theft and loss of notebook computers, compromised and
wide-open access by attorneys at home and on the road,
and inadequate screening of new employees and exiting
employees. Add to that mix the reluctance of law firms
and lawyers to encrypt sensitive data, and you have
a big train wreck waiting to happen.
In the good news, however, the use of key-chain password
generators and biometric login tools will reduce the
notorious tendency of lawyers to use common and easily-guessed
passwords. New security and patch management software
will also help, as will exploring outsourcing options.
But, is it too little, too late?
6. Clients Fire Law Firms Due to Tech Shortcomings.
Let’s consider four facts. First, for
the last several years, surveys of corporate general
counsels show that 50 – 60% of them either fired
or seriously considered firing one or more outside law
firms. Second, the number one reason for firing law
firms is “lack of responsiveness.” Third,
the most common answer to the question of what innovation
did your law firm bring to you was “none.”
Fourth, the overwhelming answer to most important priority
was “controlling legal costs.”
Do I have to paint the picture for you?
Client patience is nearing its end. The law firms that
will do well will be those who use client-centric technologies,
especially those who bring cost-saving ideas to their
clients without the clients asking. The firms who do
not are likely to find more pink slips. Good corporate
business may instead be moved to those tech-savvy lawyers
leaving big firms to build a new business model on a
7. Are We On the Doorstep on the Next Killer
App for Lawyers? The Tablet PC, WiFi, OneNote, and Practice-Specific
Applications. I recently spent a few weeks
trying out a Motion Computing Tablet PC generously loaned
to me by Jeff Danielson, of M7 Wireless Services in
St. Louis (http://www.m7ws.com).
The Tablet PC had wireless capabilities and was loaded
with OneNote, Microsoft’s new “informal”
word processor and electronic notepad that allows you
to write or draw on the screen into your document, insert
audio, and insert text by hand-writing recognition as
well as by typing. OneNote works like an electronic
version of a legal pad, but you can also search for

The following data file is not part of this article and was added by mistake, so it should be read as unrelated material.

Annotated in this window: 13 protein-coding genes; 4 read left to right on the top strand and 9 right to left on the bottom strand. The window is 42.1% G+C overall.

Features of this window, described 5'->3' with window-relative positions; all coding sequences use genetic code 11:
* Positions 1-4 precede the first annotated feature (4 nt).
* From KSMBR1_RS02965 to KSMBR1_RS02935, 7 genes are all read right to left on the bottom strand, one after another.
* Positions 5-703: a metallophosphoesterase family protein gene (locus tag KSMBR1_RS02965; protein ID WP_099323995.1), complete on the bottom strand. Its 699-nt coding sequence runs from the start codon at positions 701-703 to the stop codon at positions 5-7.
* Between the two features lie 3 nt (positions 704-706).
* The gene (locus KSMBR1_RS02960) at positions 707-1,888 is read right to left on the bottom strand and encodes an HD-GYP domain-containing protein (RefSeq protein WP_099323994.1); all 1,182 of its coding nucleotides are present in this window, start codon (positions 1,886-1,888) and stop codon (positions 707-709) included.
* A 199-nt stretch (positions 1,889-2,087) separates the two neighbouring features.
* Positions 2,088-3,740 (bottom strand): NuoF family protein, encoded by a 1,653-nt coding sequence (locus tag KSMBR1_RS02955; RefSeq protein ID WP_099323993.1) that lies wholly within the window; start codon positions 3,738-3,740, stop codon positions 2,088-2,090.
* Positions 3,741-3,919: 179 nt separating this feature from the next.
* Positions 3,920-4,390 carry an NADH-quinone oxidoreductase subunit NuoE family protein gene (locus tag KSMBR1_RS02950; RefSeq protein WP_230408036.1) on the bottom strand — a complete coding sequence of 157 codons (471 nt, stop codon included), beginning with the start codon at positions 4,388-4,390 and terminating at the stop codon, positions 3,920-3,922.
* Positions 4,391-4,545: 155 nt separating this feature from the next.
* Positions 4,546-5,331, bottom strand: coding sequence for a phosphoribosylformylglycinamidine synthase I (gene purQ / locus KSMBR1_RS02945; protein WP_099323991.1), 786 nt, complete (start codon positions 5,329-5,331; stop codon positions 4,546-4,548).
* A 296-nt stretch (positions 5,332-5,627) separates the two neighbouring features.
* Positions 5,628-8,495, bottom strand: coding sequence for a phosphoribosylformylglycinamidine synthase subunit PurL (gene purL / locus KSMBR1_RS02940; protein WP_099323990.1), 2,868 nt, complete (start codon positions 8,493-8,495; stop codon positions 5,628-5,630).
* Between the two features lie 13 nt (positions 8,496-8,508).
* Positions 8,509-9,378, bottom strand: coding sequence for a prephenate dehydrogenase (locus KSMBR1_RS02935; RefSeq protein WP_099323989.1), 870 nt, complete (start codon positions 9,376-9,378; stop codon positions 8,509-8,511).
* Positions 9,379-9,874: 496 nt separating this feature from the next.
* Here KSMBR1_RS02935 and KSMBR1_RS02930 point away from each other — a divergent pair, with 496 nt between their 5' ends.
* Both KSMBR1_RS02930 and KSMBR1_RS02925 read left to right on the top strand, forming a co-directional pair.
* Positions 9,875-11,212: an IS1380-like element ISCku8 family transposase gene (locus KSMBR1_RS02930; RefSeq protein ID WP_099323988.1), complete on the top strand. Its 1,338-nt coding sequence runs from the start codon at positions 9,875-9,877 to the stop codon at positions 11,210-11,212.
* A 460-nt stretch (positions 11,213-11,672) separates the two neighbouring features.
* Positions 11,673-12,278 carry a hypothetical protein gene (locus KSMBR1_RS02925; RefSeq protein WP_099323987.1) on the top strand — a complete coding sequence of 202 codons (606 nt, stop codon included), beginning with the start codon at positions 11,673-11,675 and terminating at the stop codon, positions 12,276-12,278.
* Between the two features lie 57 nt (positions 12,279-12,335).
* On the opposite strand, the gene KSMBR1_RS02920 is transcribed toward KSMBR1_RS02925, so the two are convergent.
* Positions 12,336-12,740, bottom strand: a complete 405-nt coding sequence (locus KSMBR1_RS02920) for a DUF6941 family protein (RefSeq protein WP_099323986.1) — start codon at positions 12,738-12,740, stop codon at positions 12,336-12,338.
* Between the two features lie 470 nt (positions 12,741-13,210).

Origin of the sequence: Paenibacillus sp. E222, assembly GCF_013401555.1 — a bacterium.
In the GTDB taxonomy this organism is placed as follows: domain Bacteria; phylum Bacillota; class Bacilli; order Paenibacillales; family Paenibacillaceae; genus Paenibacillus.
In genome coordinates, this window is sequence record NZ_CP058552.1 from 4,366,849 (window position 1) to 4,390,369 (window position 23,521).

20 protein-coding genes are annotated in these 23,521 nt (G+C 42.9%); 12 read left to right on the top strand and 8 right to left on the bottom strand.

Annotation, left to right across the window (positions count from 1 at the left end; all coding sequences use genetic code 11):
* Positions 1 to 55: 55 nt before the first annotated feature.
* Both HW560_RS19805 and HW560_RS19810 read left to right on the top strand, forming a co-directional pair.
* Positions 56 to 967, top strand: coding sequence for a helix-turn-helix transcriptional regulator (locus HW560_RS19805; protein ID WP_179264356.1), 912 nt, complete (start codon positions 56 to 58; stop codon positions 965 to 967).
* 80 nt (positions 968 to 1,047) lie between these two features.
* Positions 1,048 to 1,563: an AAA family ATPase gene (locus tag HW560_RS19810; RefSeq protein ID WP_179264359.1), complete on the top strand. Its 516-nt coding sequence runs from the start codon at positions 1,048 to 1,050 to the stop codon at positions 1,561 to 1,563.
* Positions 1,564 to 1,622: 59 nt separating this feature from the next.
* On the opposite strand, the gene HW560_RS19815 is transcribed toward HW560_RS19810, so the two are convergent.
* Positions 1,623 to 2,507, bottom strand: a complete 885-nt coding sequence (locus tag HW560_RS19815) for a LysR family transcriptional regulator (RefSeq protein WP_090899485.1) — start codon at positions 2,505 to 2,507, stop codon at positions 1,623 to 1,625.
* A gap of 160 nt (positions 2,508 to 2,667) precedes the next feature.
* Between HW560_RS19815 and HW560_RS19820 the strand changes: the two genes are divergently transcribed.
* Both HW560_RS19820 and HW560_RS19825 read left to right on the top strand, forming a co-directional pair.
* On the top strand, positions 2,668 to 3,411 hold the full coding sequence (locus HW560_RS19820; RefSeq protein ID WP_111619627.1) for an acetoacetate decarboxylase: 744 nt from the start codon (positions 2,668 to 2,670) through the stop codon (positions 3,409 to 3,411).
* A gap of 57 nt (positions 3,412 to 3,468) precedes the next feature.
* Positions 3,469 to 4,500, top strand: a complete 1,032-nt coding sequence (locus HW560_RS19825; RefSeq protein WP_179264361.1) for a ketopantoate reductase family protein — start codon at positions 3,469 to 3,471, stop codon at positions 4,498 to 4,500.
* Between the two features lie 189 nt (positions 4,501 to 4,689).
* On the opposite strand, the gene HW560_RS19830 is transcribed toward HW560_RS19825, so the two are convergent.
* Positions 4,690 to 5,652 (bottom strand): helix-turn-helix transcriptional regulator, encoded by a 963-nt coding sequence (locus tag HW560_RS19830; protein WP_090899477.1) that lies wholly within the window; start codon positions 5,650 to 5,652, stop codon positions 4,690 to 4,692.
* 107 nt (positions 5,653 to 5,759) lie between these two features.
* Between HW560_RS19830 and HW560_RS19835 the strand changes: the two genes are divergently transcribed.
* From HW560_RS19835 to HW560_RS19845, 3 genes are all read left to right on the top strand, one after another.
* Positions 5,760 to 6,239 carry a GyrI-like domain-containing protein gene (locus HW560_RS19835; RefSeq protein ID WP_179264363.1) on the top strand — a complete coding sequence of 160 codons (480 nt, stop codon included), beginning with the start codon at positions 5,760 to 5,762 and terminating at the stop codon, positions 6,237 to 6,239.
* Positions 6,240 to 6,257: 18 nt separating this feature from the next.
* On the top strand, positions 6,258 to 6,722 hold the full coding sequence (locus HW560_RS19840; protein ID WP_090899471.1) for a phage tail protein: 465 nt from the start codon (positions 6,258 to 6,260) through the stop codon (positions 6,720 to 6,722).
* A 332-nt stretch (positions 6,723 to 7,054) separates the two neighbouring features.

what you need, move things around, and share documents
in a way that you cannot do with paper.
My reaction to the combination was overwhelmingly positive.
You can be connected all the time aw well as access
and enter information in several ways in a form factor
similar to the legal pad you carry all the time. It
gets better. Imagine that the Tablet PC, since it is
a full-fledged PC rather than a PDA, also has your case
management software and the programs you use in your
everyday practice. If you are litigator, you could have
a Tablet PC, enter your notes, check information on
the Internet, use CaseMap, find and review information
in Summation or another discovery tool, get real-time
transcription, run PowerPoint presentations, present
audio and video, all from something that has the familiarity
of a legal pad. As a bonus, the head-turning factor
of the Tablet PCs is sky high. The cost is about $200
more than a comparably configured standard laptop computer.
Is it the next legal tech killer app? It has my vote,
and the votes of some of the legal tech experts I trust
Other Trends to Watch.
1. Has Microsoft opened opportunities for competitors?
Are Linux, Open Source, and Macintosh becoming
real options for lawyers?
2. Wireless + Mobility = Productivity.
And what is wrong with working on the beach?
3. E-lawyering, Virtual Law Firms, and Internet
Delivery of Legal Services Start to Get Very Real. Keep
up with developments is the eLawyer Blog at http://www.elawyerblog.org.
4. Cheap Storage Makes Video, Using Large Databases,
and Carrying Your Office with You More than a Dream.
“Oh, I have all of the discovery files here on
my key chain.”
5. Lawyers at that “Awkward Age”
for Technology. Do you find that both your
children and your parents are more comfortable and adept
with technology than you are?
6. Will the unwillingness and/or inability
of lawyers to conduct electronic discovery result in
malpractice cases? Despite the fact that businesses
are moving to electronic records, computer forensics
expert report that many lawyers make no effort to discover
electronic evidence. Other lawyers who seek electronic
evidence often make mistakes in handling it that destroy
Legal technology in 2004 looks really exciting, with
lots happening. Firms who saw the down economy as a
good time to take a nap on technology had better hear
the alarm clock. The blawgers woke up the Internet community
in 2003. In 2004, it’s morning again in legal
technology and, from where I stand, it is a sunny day.
Dennis Kennedy (email@example.com)
concentrates his practice in computer law and also provides
legal technology consulting services and seminars. A
frequent author and speaker, he was named the 2001 TechnoLawyer
of the Year and the 2003 TechnoLawyer Contributor of
the Year. His web site and blog (www.denniskennedy.com)
are highly-regarded resources for technology law and
legal technology topics. Please contact Dennis for information
about obtaining an expanded version of this article.